Using Java RegExp Engine

I’m playing Java RegExp Engine recently and I’d like to share some use experiences with you in this article.

Here is the first example:

Pattern p = Pattern.compile("(^[A-Za-z]+)( [0-9]+)( [A-Za-z]+)(.*)");
String text = "foo 42 bar xyz";
Matcher matcher = p.matcher(text);
matcher.find();

We have used parentheses to group our pattern into four parts:

(^[A-Za-z]+)( [0-9]+)( [A-Za-z]+)(.*)

The matcher.find() method will help to match the text using our Pattern:

for (int i = 0; i <= matcher.groupCount(); i++) {
    System.out.println(i + ": " + matcher.group(i));
}

And the matcher.group() can help us to print the matched group defined in pattern string:

0: foo 42 bar xyz
1: foo
2:  42
3:  bar
4:  xyz

Please note the group(0) is the whole text matched by the pattern. The groups are defined by parentheses in pattern. For example, if we change our pattern from:

Pattern p = Pattern.compile("(^[A-Za-z]+)( [0-9]+)( [A-Za-z]+)(.*)");

to:

Pattern p = Pattern.compile("(^[A-Za-z]+)( [0-9]+)( [A-Za-z]+).*");

The difference is that this time we don’t quote the last .* part into parentheses. And let’s rerun the matching process:

for (int i = 0; i <= matcher.groupCount(); i++) {
    System.out.println(i + ": " + matcher.group(i));
}

The result becomes:

0: foo 42 bar xyz
1: foo
2:  42
3:  bar

We can see this time xyz does not show,because the last .* does not belong to any group. Now let’s see how to use region method. Here is the code example:

Pattern p = Pattern.compile("(.* )(.* )");
String text = "foo 42 bar xyz";
Matcher matcher = p.matcher(text);
matcher.region(1, text.length());
matcher.find();

The matcher.region(1, text.length()) is to set the start index and the end index of the text that the matcher will search for. As you can see, we have set the matcher to search from text index 1 till the end of the text, so the first character(which is index 0) of text will be ignored. Here’s the search code:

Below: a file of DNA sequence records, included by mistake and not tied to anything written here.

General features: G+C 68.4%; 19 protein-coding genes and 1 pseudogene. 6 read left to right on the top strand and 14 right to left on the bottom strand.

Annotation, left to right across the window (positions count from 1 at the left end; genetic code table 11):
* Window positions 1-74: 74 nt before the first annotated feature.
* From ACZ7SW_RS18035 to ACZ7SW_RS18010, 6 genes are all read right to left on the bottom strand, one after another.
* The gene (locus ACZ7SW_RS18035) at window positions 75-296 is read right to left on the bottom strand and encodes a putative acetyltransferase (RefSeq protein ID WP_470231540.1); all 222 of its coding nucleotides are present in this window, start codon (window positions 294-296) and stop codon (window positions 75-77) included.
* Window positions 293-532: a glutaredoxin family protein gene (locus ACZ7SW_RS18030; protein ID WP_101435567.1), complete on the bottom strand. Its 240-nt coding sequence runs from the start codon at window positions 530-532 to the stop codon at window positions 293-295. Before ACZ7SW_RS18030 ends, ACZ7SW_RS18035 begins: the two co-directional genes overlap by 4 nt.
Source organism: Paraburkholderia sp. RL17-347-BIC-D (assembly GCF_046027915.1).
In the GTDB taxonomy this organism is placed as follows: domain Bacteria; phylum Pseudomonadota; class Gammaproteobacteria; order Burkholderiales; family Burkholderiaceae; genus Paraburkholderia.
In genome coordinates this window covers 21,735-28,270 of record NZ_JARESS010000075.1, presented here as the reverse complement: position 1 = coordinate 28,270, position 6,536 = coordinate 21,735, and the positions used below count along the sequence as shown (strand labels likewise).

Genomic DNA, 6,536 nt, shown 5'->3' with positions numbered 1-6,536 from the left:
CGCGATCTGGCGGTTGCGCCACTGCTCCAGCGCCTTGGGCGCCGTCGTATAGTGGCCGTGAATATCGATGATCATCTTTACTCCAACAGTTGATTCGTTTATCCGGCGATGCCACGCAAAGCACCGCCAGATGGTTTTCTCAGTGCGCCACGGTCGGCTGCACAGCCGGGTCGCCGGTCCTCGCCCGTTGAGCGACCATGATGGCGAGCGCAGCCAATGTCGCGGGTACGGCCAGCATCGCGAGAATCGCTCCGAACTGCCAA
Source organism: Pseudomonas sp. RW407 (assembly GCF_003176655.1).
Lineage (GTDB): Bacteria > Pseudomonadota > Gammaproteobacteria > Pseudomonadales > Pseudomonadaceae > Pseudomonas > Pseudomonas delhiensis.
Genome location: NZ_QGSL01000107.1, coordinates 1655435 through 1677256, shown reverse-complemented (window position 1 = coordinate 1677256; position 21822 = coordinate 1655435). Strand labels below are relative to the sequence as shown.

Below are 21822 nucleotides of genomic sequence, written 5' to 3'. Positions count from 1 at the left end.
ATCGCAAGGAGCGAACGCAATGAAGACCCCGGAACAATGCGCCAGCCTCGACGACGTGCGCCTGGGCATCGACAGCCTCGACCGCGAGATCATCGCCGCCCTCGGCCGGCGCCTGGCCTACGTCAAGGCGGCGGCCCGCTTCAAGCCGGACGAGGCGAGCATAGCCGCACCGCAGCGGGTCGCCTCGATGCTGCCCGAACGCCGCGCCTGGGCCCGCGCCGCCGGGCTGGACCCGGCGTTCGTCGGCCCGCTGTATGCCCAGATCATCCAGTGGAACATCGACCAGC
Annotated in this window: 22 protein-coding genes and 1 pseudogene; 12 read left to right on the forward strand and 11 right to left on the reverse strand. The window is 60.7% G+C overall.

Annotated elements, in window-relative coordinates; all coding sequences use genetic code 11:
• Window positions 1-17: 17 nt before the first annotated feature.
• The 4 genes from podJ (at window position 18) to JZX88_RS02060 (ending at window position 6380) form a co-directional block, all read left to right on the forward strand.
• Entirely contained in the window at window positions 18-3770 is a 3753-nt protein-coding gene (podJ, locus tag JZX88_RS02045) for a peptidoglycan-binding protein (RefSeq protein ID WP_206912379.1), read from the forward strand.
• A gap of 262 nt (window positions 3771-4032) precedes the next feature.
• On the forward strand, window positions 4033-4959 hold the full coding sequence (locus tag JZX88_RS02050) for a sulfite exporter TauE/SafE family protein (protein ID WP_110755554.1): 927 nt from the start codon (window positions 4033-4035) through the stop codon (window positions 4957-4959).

for (int i = 0; i <= matcher.groupCount(); i++) {
    System.out.println(i + ": " + matcher.group(i));
}

And here is the result:

0: oo 42 bar
1: oo 42
2: bar

We can see the first character in text, which is f of the foo, is bypassed. We can also see from the result that Java RegExp engine is greedy by default, because the group 1 returns oo 42, which matches maximum text of pattern (.* ). Now let’s see the difference between matches and find methods of Matcher class.

The matches method will try to match the pattern with whole text. If the pattern doesn’t match the whole text, the method fails. Otherwise, if there are contents in the text that can match the pattern, the find method will match it. Here is the code example:

Pattern p = Pattern.compile("[a-z][a-z][a-z]");
String text = "foo 42 bar xyz";
Matcher matcher = p.matcher(text);

I have written a pattern that will match three consecutive alphabets. Now let’s try to use ‘matches()’ method firstly:

System.out.println(matcher.matches());

The result is false. Because the pattern can’t match the whole text. Now let’s try find() method:

System.out.println(matcher.find());